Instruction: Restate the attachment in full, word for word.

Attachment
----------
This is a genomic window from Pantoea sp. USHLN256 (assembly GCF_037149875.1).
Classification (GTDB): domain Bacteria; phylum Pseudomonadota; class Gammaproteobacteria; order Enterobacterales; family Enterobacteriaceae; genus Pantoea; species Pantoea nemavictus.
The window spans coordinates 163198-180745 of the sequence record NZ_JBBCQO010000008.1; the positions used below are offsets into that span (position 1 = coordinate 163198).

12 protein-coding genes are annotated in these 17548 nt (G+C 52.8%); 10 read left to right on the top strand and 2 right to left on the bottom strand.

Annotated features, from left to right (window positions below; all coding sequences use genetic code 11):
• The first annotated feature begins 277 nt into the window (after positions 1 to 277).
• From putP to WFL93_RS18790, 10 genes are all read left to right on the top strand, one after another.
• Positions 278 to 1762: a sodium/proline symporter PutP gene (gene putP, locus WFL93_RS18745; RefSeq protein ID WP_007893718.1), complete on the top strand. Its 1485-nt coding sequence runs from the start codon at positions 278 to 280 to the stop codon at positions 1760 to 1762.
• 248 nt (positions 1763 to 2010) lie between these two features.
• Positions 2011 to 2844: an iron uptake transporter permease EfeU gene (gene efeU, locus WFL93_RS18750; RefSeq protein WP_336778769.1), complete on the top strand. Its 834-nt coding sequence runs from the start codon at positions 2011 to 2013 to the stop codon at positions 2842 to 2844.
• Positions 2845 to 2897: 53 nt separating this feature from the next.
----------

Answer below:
This is a genomic window from Pantoea sp. USHLN256 (assembly GCF_037149875.1).
Classification (GTDB): domain Bacteria; phylum Pseudomonadota; class Gammaproteobacteria; order Enterobacterales; family Enterobacteriaceae; genus Pantoea; species Pantoea nemavictus.
The window spans coordinates 163198-180745 of the sequence record NZ_JBBCQO010000008.1; the positions used below are offsets into that span (position 1 = coordinate 163198).

12 protein-coding genes are annotated in these 17548 nt (G+C 52.8%); 10 read left to right on the top strand and 2 right to left on the bottom strand.

Annotated features, from left to right (window positions below; all coding sequences use genetic code 11):
• The first annotated feature begins 277 nt into the window (after positions 1 to 277).
• From putP to WFL93_RS18790, 10 genes are all read left to right on the top strand, one after another.
• Positions 278 to 1762: a sodium/proline symporter PutP gene (gene putP, locus WFL93_RS18745; RefSeq protein ID WP_007893718.1), complete on the top strand. Its 1485-nt coding sequence runs from the start codon at positions 278 to 280 to the stop codon at positions 1760 to 1762.
• 248 nt (positions 1763 to 2010) lie between these two features.
• Positions 2011 to 2844: an iron uptake transporter permease EfeU gene (gene efeU, locus WFL93_RS18750; RefSeq protein WP_336778769.1), complete on the top strand. Its 834-nt coding sequence runs from the start codon at positions 2011 to 2013 to the stop codon at positions 2842 to 2844.
• Positions 2845 to 2897: 53 nt separating this feature from the next.